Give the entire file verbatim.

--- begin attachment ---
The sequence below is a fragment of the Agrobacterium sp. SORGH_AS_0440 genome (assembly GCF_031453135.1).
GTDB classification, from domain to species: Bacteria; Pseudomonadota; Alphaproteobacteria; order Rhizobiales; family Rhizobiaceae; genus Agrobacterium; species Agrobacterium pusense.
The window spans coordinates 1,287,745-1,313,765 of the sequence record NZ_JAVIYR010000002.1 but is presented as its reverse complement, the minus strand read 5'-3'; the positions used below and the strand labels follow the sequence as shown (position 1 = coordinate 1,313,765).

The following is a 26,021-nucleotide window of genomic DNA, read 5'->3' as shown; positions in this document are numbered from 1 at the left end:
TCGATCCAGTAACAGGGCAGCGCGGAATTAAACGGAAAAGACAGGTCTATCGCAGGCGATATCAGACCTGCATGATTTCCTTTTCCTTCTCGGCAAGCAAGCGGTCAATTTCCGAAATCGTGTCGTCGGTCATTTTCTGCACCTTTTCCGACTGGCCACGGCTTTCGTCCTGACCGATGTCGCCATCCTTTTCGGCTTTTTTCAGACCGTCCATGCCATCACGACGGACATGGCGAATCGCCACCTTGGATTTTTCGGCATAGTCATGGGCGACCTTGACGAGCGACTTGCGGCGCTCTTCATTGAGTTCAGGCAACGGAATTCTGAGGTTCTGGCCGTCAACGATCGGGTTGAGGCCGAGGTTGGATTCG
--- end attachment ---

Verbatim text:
The sequence below is a fragment of the Agrobacterium sp. SORGH_AS_0440 genome (assembly GCF_031453135.1).
GTDB classification, from domain to species: Bacteria; Pseudomonadota; Alphaproteobacteria; order Rhizobiales; family Rhizobiaceae; genus Agrobacterium; species Agrobacterium pusense.
The window spans coordinates 1,287,745-1,313,765 of the sequence record NZ_JAVIYR010000002.1 but is presented as its reverse complement, the minus strand read 5'-3'; the positions used below and the strand labels follow the sequence as shown (position 1 = coordinate 1,313,765).

The following is a 26,021-nucleotide window of genomic DNA, read 5'->3' as shown; positions in this document are numbered from 1 at the left end:
TCGATCCAGTAACAGGGCAGCGCGGAATTAAACGGAAAAGACAGGTCTATCGCAGGCGATATCAGACCTGCATGATTTCCTTTTCCTTCTCGGCAAGCAAGCGGTCAATTTCCGAAATCGTGTCGTCGGTCATTTTCTGCACCTTTTCCGACTGGCCACGGCTTTCGTCCTGACCGATGTCGCCATCCTTTTCGGCTTTTTTCAGACCGTCCATGCCATCACGACGGACATGGCGAATCGCCACCTTGGATTTTTCGGCATAGTCATGGGCGACCTTGACGAGCGACTTGCGGCGCTCTTCATTGAGTTCAGGCAACGGAATTCTGAGGTTCTGGCCGTCAACGATCGGGTTGAGGCCGAGGTTGGATTCG